Can we lure the ant out with a sugar cube?  We could if we could obtain a sugar cube, but we're not allowed to.  So maybe we need to explore elsewhere some more.  The can opener is the right tool to take the street lamp down in the fragmented dimension, allowing us to get closer to the Yin.  I suspect introducing the Yin to the Yang-powered dimension might cause some useful chaos, but even with the lamppost down, we can't quite reach the Yin.

The lamppost is being held in place by a couple of thin wires, but we can't cut them.  We can't get Dan to walk out there and help weigh it down.  We probably need something with better reach.  What else?  Oh, we haven't grabbed any Loo Cakes from The Limey's men's room yet.  We still need something to carry them in.  Revisiting the ice room, I pick up a long length of frozen rope... but can't put the Blu-Tak on its end as I was hoping.  It seems we need to thaw it, which we can do simply by visiting the lava dimension again.

The rope is flexible now, but we can't grasp the Yin symbol with it and the Blu-Tak won't take to it.  We can swap our rock for a clump of old archaeologically significant mud in the museum, Indiana Jones style.  But it won't work on the rope either.  Ah!  It's useful for disabling the security camera, where the Blu-Tak wasn't sufficient.  So that's part of that puzzle taken care of.

I had to consult a walkthrough to learn that we can use the newspaper to carry the loo cakes -- I was looking for something more bowl-ish, at least liquid-proof, so my attempt to use the thermos failed and this possibility hadn't occurred to me.  Now we can wrap up the loo cakes, substitute them for the guard's sugar cubes... and yes, they distract him.  Actually, they kill him, being poisonous and urine-soaked and all.  But now we can grab the Yang and escape!  Nobody seems to notice the theft, so that last bit is easy enough.

Now what about that Yin?  Will the Yang magically draw it in somehow?  Nope, they "aren't magnets" per Dan when I try this.  But we're so close!  It turns out (walkthrough again) that a body part I did not investigate closely enough in the zombie cemetery is in fact portable -- a hand, which in combination with the rope and the Blu-Tak can be used to fetch the Yin.

Now we have the Yin, and the Yang, combined!  And we can open the apartment door to discover that the aliens have stolen all of Ben and Dan's stuff, and are still hanging around the place.  We now discover that the aliens are Future Ben and Dan, who have arranged this whole charade in a fake spaceship built in a downtown warehouse to make themselves world dictators with their Hypno-Code.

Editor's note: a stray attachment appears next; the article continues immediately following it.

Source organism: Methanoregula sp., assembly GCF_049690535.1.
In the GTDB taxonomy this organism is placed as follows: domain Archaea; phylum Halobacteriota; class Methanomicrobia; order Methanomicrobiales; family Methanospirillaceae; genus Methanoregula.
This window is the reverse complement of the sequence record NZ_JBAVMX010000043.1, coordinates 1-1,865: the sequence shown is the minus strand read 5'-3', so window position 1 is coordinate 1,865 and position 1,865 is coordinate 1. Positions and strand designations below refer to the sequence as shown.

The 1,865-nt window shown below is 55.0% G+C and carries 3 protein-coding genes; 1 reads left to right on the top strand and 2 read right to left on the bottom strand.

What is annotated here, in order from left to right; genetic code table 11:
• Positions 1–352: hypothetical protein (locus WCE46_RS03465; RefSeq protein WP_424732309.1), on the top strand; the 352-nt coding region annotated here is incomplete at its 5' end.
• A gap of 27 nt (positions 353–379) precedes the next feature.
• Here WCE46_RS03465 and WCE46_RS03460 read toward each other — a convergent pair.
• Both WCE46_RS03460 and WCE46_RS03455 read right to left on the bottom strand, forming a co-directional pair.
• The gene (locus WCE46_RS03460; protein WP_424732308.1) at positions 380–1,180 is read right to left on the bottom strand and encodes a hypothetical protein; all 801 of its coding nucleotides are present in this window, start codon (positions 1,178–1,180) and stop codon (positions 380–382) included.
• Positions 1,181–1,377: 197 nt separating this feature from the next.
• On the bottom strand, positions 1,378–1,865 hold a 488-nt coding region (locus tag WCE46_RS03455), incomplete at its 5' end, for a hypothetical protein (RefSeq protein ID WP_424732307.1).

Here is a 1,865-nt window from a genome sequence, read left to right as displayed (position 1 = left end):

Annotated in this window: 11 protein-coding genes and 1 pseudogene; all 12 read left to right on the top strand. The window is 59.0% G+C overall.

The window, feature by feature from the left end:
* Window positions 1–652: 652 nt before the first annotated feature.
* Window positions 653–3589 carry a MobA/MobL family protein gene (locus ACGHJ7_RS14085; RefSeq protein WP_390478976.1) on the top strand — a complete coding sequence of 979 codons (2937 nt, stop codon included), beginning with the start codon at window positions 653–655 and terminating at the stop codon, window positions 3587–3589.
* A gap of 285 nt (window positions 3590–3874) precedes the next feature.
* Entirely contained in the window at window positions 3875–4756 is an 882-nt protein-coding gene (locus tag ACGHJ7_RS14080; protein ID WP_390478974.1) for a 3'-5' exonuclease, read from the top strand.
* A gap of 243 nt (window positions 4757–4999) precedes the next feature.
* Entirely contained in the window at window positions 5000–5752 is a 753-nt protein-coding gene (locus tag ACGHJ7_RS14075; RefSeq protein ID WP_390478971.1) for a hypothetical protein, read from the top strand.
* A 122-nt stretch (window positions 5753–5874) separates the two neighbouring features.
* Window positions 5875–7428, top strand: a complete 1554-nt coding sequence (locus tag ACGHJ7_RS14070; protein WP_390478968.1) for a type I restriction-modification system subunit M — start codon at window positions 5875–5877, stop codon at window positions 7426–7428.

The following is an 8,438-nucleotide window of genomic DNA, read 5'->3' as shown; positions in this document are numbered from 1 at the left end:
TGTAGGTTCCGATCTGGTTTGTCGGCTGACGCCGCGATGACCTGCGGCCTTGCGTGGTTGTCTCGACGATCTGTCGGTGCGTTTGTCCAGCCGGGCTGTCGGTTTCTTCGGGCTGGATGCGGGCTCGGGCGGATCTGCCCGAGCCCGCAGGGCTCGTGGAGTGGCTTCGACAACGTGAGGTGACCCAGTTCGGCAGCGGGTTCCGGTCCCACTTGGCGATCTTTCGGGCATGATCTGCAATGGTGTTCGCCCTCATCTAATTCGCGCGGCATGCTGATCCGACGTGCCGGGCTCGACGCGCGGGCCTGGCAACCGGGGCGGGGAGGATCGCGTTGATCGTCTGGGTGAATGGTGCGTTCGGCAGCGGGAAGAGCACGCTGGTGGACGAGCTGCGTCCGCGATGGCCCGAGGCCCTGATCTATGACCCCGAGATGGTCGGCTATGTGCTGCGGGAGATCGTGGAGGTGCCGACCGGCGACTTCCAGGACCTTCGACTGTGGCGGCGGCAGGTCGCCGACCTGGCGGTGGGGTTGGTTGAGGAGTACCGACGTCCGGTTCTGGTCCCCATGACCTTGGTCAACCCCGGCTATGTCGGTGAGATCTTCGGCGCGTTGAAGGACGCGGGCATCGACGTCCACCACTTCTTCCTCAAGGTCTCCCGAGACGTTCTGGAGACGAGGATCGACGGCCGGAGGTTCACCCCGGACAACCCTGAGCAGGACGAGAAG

But of course, that destiny has to be fulfilled by the present-day Ben and Dan, making their future selves redundant and unable to claim the destiny they thought they were creating for themselves.  So the future Ben and Dan fade out of existence, and our heroes are left to face their new subjects as the credits roll.  Victory is theirs!  Ours!  I never quite know how to present the editorial perspective in these animated adventures where the protagonists are visible on screen!  But the game has reached a successful conclusion!

I enjoyed Ben There, Dan That! quite a lot.  It was a more substantial game than I expected, the writing and visuals are frequently funny and the simple graphical approach still affords considerable style with strong use of color.  The music is effective, and reading the dialogue onscreen makes it a pleasantly retro experience.  It's good stuff from Size Five Games and I intend to play the sequel, Time Gentlemen, Please! at some point.

Tuesday, April 14, 2015

Adventure of the Week: Uninvited (1987, Apple IIgs ver.)

I've somehow managed to miss playing any of the classic ICOM Simulations MacVenture adventure games of the late 1980s, so this week I'm going to take on the company's haunted mansion tale, Uninvited.  This series premiered on Apple's Macintosh, but the titles were ported to a number of systems including the Nintendo Entertainment System.  The 1986 Mac and 1987 Apple IIgs versions of Uninvited (along with the rest of this classic series) have recently been repackaged and returned to commercial availability at Steam, at very reasonable prices, thanks to the good folks at Zojoi.